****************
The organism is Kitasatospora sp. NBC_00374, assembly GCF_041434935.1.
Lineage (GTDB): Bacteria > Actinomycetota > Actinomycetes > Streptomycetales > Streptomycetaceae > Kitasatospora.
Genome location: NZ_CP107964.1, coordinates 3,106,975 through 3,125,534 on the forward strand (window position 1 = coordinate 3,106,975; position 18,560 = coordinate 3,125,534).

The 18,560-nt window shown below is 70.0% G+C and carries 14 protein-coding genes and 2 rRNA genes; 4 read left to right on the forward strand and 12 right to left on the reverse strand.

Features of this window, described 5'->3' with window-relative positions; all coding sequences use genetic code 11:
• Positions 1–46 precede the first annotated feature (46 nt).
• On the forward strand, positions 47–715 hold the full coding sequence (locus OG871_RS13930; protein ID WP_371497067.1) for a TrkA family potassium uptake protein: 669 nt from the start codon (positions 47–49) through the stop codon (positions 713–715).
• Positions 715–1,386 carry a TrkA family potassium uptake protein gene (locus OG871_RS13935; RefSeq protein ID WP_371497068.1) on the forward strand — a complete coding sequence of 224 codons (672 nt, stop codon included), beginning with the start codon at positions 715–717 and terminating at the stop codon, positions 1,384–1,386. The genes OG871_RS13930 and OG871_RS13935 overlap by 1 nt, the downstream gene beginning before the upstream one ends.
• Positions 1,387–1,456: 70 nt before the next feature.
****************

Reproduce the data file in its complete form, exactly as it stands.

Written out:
The organism is Kitasatospora sp. NBC_00374, assembly GCF_041434935.1.
Lineage (GTDB): Bacteria > Actinomycetota > Actinomycetes > Streptomycetales > Streptomycetaceae > Kitasatospora.
Genome location: NZ_CP107964.1, coordinates 3,106,975 through 3,125,534 on the forward strand (window position 1 = coordinate 3,106,975; position 18,560 = coordinate 3,125,534).

The 18,560-nt window shown below is 70.0% G+C and carries 14 protein-coding genes and 2 rRNA genes; 4 read left to right on the forward strand and 12 right to left on the reverse strand.

Features of this window, described 5'->3' with window-relative positions; all coding sequences use genetic code 11:
• Positions 1–46 precede the first annotated feature (46 nt).
• On the forward strand, positions 47–715 hold the full coding sequence (locus OG871_RS13930; protein ID WP_371497067.1) for a TrkA family potassium uptake protein: 669 nt from the start codon (positions 47–49) through the stop codon (positions 713–715).
• Positions 715–1,386 carry a TrkA family potassium uptake protein gene (locus OG871_RS13935; RefSeq protein ID WP_371497068.1) on the forward strand — a complete coding sequence of 224 codons (672 nt, stop codon included), beginning with the start codon at positions 715–717 and terminating at the stop codon, positions 1,384–1,386. The genes OG871_RS13930 and OG871_RS13935 overlap by 1 nt, the downstream gene beginning before the upstream one ends.
• Positions 1,387–1,456: 70 nt before the next feature.